The cost of cybercrime, globally, is estimated to be between 0.8% and 1.5% of GDP, according to Noëlle Cowling, a researcher and lecturer in the Department of Strategic Studies and cyber programme lead at the Security Institute for Governance and Leadership in Africa, both located at Stellenbosch University.
In the light of South Africa’s 2018 economic growth rate of 0.8%, this number is quite alarming, she told the ITWeb Chief Information Security Officer Round Table, held in Cape Town on the eve of the annual ITWeb Security Summit.
Bringing together a group of senior security professionals from major retailers, financial institutions and other large corporates, the round table event was sponsored by Puleng Technologies.
Prof. Elmarie Bierman, director and founder of the Cyber Security Institute, said the most serious cyber threat, ahead of terrorism, espionage and even organised crime, comes from nation states.
Cowling said South Africa is wholly unprepared to deal with emerging cyber threats. There’s no national cyber strategy, too much reliance on reactive Computer Security Incident Response Teams, not enough proactive cyber intelligence, an over-emphasis by the government on surveillance and interception capabilities, a lack of cyber skills both in the public and private sectors, and the Information Regulator is under-capacitated.
“Both the public and private sectors appear to underestimate the serious threat posed by data breaches as well as the monetisation of data by criminals,” she said.
“We’re in a stage that we call the ‘cold cyber war’,” Bierman said. “It’s like you see all of these countries, they show off. Moreover, we saw several instances, like the one a few weeks ago, where Israel actually retaliated with kinetic force, after they were victims of a cyber-attack.”
South Africa doesn’t really have a Cyber Command, and tends to take a defensive approach, as the peacekeepers of Africa. “I think that’s the wrong way to do it,” said Bierman.
She said although the World Economic Forum ranks cyber-attacks among the most likely and most impactful threats, South Africans don’t have national intelligence on the criminal networks active in the country and must rely on international vendors for information. “We don’t even have the capability in South Africa to say listen, this is our threat profile, from a defence point of view, from a military Cyber Command perspective. So, we need to strategise around that.”
“We’re horribly exposed,” agreed Cowling, noting that South Africa is good at making policies and laws, but not excellent at implementing them. She relayed that a colleague describes South Africa’s national cyber policy framework as “delightfully vague”.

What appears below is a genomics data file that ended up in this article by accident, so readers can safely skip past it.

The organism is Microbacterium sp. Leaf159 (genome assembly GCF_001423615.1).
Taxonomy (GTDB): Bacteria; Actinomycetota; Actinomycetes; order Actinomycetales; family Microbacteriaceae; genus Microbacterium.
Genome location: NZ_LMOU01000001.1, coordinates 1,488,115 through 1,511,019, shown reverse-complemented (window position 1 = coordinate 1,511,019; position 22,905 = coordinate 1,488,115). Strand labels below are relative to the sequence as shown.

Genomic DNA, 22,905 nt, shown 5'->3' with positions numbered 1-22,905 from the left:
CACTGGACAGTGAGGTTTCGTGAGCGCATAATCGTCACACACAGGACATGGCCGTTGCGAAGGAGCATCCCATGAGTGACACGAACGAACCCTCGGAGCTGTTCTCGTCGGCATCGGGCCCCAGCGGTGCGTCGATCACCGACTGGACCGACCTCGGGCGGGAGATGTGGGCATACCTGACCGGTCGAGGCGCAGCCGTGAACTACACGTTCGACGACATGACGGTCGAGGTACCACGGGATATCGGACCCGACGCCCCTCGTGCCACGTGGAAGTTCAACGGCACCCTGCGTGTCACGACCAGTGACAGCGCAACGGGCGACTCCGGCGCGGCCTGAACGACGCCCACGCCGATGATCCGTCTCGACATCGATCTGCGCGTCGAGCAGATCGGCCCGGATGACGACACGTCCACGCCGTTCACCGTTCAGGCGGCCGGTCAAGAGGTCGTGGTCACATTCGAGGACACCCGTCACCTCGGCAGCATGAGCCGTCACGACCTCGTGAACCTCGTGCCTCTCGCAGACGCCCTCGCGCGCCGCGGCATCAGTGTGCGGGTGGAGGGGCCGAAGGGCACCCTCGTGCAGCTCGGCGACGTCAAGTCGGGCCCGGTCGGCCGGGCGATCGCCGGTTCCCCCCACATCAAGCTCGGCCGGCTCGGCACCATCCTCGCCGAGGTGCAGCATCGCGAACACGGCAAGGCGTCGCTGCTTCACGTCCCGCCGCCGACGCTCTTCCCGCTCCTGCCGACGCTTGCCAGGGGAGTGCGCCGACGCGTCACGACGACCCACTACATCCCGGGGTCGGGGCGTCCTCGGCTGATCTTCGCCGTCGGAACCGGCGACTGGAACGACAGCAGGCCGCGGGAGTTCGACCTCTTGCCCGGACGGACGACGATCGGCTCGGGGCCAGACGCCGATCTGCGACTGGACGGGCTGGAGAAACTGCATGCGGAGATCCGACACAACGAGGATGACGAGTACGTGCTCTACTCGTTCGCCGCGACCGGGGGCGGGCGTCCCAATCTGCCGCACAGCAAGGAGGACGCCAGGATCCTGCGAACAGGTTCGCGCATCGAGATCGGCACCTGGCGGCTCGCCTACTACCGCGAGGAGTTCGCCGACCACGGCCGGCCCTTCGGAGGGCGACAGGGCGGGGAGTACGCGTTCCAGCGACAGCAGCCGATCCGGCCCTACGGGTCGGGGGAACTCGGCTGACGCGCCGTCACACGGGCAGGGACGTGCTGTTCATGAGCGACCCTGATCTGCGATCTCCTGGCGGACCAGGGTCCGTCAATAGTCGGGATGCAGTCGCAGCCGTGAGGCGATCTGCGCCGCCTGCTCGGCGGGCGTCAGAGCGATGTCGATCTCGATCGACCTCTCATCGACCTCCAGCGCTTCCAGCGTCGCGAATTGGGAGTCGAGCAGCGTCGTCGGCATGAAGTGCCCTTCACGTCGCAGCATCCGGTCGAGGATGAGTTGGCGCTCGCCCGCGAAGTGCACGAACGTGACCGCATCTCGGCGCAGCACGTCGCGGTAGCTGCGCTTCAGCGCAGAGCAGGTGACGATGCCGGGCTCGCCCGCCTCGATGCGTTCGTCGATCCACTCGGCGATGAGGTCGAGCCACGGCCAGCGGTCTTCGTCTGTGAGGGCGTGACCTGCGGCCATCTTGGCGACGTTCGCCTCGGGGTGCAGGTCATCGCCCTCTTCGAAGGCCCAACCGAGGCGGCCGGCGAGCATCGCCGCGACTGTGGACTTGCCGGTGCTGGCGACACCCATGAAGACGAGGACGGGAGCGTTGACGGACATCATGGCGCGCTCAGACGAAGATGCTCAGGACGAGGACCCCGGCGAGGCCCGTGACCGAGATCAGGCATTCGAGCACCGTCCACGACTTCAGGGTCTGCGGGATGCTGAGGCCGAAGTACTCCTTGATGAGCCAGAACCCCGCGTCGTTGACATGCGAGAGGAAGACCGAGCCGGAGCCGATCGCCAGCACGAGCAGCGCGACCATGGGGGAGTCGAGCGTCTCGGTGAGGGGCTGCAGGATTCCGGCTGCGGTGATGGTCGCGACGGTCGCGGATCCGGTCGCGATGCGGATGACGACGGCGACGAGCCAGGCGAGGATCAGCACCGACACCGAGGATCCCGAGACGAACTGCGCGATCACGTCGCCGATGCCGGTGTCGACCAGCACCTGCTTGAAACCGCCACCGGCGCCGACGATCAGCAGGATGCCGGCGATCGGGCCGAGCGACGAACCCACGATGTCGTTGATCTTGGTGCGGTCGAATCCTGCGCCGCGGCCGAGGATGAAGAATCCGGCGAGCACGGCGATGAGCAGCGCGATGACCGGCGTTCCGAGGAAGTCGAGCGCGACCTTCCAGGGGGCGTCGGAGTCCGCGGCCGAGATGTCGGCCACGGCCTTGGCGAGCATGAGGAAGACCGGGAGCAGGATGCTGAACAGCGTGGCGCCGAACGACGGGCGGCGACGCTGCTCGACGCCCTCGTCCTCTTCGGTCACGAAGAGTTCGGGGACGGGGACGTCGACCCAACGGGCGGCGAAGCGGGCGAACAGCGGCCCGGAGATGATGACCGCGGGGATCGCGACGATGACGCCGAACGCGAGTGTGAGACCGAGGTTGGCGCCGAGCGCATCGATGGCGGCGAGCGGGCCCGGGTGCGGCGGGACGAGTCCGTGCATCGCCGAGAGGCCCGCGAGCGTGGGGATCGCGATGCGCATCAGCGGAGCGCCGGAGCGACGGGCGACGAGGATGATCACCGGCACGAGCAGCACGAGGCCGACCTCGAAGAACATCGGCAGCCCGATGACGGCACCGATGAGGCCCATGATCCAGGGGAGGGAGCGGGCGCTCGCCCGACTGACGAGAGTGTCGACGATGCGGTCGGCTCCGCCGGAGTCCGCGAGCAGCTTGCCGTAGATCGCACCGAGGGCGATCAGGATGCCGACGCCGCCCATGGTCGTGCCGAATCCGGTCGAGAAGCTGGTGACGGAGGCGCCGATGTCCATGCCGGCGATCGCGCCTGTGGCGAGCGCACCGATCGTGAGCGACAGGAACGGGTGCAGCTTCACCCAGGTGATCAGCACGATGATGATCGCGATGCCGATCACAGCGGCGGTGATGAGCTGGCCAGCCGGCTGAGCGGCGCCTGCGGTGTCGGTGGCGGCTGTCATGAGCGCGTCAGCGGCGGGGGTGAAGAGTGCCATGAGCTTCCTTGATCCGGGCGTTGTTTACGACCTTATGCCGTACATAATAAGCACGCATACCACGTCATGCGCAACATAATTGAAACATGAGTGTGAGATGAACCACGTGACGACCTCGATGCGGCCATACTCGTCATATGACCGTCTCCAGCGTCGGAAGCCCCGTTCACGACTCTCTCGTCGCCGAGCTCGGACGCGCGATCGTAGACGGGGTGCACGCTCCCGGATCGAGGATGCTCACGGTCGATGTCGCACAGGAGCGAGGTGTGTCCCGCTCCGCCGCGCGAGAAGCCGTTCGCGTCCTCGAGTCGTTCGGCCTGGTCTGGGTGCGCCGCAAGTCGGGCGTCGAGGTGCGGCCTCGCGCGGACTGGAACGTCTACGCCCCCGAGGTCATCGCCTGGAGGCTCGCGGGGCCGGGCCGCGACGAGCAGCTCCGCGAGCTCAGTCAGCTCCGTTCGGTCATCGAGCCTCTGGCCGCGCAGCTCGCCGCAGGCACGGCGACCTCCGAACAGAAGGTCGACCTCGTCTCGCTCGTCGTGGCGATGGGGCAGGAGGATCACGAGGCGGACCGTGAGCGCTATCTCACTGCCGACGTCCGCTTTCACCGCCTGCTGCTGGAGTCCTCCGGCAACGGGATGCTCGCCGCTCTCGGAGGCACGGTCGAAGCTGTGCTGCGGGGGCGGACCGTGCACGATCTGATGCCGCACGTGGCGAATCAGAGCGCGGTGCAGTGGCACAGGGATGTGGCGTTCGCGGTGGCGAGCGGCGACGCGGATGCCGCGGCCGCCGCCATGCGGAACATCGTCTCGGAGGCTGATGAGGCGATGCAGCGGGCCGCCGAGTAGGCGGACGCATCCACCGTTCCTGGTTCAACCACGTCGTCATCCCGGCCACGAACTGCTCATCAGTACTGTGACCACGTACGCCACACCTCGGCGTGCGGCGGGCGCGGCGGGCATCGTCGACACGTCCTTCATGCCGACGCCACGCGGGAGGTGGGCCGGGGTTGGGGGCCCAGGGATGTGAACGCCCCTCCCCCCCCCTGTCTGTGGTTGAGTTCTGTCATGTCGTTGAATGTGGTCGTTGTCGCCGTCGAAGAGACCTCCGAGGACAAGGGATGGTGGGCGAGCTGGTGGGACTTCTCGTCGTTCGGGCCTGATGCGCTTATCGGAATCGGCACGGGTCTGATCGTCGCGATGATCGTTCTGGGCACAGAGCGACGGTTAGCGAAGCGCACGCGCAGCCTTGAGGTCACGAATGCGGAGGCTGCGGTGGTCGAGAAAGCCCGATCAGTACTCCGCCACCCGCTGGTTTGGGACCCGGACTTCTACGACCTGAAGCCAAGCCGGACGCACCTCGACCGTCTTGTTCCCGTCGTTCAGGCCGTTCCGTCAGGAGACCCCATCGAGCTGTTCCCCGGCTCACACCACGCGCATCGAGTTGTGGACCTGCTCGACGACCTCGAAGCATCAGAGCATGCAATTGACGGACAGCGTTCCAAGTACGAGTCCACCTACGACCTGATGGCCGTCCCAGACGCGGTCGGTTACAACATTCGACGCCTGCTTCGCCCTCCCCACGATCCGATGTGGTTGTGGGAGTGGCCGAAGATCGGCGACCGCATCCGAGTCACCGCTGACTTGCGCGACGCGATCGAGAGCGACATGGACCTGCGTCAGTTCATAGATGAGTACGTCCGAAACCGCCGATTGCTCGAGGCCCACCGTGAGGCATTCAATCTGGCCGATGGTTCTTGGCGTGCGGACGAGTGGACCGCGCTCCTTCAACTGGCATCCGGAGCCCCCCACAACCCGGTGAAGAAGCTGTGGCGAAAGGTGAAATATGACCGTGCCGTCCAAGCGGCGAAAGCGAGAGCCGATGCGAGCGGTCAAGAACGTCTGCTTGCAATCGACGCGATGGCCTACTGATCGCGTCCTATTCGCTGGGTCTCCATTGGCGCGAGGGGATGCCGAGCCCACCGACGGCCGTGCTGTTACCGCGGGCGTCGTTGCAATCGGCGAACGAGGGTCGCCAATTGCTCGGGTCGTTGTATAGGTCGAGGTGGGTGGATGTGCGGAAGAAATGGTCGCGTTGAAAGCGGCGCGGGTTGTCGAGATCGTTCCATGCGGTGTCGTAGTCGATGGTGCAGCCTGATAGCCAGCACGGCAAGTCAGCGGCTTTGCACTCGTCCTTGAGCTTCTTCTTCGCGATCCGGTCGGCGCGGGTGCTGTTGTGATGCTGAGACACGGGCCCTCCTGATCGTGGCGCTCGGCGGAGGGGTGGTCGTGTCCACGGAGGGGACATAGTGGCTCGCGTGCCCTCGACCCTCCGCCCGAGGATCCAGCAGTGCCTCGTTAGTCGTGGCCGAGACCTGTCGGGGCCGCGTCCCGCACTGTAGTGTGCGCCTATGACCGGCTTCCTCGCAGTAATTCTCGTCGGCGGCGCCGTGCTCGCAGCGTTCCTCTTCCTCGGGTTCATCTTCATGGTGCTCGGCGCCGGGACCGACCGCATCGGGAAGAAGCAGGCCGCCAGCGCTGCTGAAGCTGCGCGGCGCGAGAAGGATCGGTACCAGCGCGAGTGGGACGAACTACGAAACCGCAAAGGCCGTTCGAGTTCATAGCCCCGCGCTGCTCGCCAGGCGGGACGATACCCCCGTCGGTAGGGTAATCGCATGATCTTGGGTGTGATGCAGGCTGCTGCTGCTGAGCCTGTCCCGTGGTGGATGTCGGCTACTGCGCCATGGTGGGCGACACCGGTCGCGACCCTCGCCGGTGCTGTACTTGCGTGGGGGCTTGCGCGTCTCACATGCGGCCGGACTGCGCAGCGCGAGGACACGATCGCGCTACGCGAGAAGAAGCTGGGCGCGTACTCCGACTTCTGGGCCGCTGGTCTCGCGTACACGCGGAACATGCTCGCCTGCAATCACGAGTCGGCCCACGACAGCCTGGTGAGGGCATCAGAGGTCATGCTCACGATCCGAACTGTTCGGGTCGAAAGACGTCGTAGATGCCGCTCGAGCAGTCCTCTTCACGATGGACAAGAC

She believes we could take a leaf out of Estonia’s book. That small Baltic state, which less than 30 years ago was part of the Soviet Union, still lives under constant fear of both cyber warfare and physical invasion by Russia. It has not only made its entire government electronic, but it created ‘data embassies’ in Luxembourg with full diplomatic immunity, from where its government could continue to operate, and even launch counter-attacks.
Cowling adds that war has changed. There are no clear boundaries between war and peace anymore. Hybrid threats that incorporate information warfare are on the rise, both from state and non-state actors, and they target both the public and private sector. Increasingly, nation-states, organised crime groups and terrorist groups collaborate in cyber warfare.
“Africa is currently the new world battleground,” Cowling said, “largely because of the number of failed states on the continent, weak states, we have a number of terrorist groups that are very active in the African space, as well as organised crime.” She says organised crime groups like South Africa because it has all the infrastructure they need to live and work – good communications, decent education, a robust financial system, but weak government, with corrupt officials. South Africa makes a good operation base for crime in Africa.
There are many emerging cyber threats, ranging from “sextortion” and virtual kidnapping to cryptocurrency scams. Even plain old ransomware remains very lucrative. The first version of CryptoLocker generated in excess of €300 million, said Bierman. “Think of that as a company. They keep office hours. They don’t work on weekends. Imagine their research and development capabilities, and the money around that, just to keep developing new versions that can get around anti-virus systems.”
Bierman notes that there is no essential difference between online and offline crime. Criminals go where the money is. If your data can be monetised, they will go after your data, and if your people have access to this data, they will target your people.
“We have advanced, persistent threat groups from several countries that are active in South Africa,” Bierman says.
She advises that security professionals spend time on dark Web forums and learn how to infiltrate groups that pose security threats. The focus ought to be on a cyber intelligence approach, instead of just reactive, defensive security operations, and South African companies cannot expect to look to government for much help.
* The ITWeb Chief Information Security Officer Round Table, held on 22 May 2019 in Cape Town, on the eve of the annual ITWeb Security Summit, was sponsored by Puleng Technologies. Puleng's Security Blueprint is focused on providing its customers with a client-centric strategy to manage and secure the two most valuable assets an organisation has: its data and users, while facilitating IT and business with a platform to build an efficient, collaborative and integrated cyber security programme.